electrode current density, \(j\)

https://doi.org/10.1351/goldbook.E01952
If the charging current is negligible, in the case of a single @[email protected], the electrode @[email protected] (\(\text{c.d.}\)) of the @[email protected] flowing through the electrode is related to the flux density of a species B by the equation: \[j = n\ \nu _{\text{B}}^{-1}\ F\ \left(N_{\text{B}}\right)_{e}\] where \(\left(N_{\text{B}}\right)_{e}\) is the normal component of the vector \(N_{\text{B}}\) at the electrode-solution @[email protected], \(n\) is the @[email protected] of the @[email protected] and \(\nu _{\text{B}}\) is the @[email protected] of species B. The ratio \(\frac{n}{\nu _{\text{B}}}\) is to be taken as positive if the species B is consumed in a cathodic reaction or produced in an anodic reaction. Otherwise it is to be taken as negative. With the convention that the normal distance vector points into the electrolytic solution, a cathodic current is then negative, an anodic current positive.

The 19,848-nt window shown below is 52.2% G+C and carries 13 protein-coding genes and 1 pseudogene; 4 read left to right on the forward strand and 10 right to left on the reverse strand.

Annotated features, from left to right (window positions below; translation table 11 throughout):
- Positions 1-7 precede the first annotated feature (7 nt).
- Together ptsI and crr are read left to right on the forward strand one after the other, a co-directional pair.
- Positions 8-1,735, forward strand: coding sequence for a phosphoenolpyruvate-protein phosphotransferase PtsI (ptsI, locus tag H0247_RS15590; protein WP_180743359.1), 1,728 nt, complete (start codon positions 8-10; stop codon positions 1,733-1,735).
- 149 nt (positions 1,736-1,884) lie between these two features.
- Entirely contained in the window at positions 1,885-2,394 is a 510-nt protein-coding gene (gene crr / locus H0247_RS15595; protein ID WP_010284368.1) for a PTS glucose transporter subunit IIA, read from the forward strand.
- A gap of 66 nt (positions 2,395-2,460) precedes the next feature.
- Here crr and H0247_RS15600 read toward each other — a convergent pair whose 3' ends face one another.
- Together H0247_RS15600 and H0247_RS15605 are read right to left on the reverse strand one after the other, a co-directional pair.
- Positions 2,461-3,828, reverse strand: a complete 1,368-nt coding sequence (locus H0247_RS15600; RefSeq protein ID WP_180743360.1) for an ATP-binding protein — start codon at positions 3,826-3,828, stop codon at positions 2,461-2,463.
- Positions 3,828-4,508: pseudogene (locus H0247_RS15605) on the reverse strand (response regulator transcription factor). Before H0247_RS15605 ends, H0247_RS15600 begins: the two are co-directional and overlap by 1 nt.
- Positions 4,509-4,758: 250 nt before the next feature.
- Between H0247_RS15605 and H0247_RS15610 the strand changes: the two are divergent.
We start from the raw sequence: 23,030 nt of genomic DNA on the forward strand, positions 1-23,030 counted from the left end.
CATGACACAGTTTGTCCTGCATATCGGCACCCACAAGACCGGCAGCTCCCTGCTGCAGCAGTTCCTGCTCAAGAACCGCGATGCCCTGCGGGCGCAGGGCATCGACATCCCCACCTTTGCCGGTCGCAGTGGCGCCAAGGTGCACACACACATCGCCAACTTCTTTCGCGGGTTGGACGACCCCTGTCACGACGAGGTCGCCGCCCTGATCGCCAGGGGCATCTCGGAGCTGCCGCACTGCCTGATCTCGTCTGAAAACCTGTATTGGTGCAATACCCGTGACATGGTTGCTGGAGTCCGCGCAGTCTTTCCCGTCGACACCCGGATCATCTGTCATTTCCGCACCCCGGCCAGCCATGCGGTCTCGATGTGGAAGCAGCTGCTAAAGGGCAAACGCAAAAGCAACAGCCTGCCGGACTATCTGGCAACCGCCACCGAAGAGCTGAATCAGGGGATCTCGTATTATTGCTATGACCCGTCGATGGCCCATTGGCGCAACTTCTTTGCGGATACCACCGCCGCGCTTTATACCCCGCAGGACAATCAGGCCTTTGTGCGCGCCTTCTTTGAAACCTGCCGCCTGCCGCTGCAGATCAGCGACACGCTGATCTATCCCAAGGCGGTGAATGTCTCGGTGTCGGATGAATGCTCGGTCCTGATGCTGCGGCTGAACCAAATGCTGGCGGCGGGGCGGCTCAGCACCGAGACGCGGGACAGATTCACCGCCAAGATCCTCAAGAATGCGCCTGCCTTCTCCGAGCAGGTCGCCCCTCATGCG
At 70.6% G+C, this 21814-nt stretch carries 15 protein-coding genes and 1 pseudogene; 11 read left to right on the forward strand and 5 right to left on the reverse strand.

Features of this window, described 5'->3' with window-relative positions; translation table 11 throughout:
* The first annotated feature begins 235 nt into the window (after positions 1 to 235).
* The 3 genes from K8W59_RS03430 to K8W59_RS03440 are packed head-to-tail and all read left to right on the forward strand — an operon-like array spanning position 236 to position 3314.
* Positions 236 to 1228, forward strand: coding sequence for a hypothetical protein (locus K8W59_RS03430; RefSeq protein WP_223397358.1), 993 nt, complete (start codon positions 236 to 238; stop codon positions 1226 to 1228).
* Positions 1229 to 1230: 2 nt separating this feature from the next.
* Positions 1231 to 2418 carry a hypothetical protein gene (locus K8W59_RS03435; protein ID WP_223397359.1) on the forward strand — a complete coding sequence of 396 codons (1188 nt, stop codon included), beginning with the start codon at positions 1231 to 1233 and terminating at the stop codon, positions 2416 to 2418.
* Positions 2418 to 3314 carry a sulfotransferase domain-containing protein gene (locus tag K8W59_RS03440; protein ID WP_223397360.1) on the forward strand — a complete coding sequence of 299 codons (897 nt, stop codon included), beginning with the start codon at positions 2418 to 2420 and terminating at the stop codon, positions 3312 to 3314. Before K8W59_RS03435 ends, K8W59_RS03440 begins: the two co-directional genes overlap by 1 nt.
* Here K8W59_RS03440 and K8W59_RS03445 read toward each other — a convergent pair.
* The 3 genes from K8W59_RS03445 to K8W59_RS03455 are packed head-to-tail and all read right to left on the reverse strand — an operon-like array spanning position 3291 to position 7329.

Source:
PAC, 1981, 53, 1827. (Nomenclature for transport phenomena in electrolytic systems) on page 1835 [Terms] [Paper]